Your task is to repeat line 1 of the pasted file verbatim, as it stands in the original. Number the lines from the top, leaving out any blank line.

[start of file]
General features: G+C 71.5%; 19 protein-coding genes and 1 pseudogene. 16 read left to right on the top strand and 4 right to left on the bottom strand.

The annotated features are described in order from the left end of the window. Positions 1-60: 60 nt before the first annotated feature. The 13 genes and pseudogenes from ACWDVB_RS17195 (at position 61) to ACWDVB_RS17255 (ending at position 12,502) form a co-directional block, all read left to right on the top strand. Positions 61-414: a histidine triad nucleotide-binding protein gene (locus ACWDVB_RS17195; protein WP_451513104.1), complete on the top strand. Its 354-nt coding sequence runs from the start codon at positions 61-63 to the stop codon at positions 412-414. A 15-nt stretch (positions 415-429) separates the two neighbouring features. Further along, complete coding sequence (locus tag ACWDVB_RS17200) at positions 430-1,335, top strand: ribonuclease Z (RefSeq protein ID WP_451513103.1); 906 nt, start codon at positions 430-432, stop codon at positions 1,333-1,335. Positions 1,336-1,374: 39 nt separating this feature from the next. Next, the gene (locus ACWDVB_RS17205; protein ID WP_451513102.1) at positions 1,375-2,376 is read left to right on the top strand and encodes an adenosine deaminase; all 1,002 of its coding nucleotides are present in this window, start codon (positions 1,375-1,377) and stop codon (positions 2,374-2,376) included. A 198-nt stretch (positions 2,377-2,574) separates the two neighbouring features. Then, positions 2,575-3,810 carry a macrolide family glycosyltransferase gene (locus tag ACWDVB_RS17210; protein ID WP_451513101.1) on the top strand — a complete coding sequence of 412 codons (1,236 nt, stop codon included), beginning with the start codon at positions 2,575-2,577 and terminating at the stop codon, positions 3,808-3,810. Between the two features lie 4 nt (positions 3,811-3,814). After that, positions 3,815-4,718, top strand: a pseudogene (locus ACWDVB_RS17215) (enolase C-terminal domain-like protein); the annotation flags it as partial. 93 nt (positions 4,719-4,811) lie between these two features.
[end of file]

General features: G+C 71.5%; 19 protein-coding genes and 1 pseudogene. 16 read left to right on the top strand and 4 right to left on the bottom strand.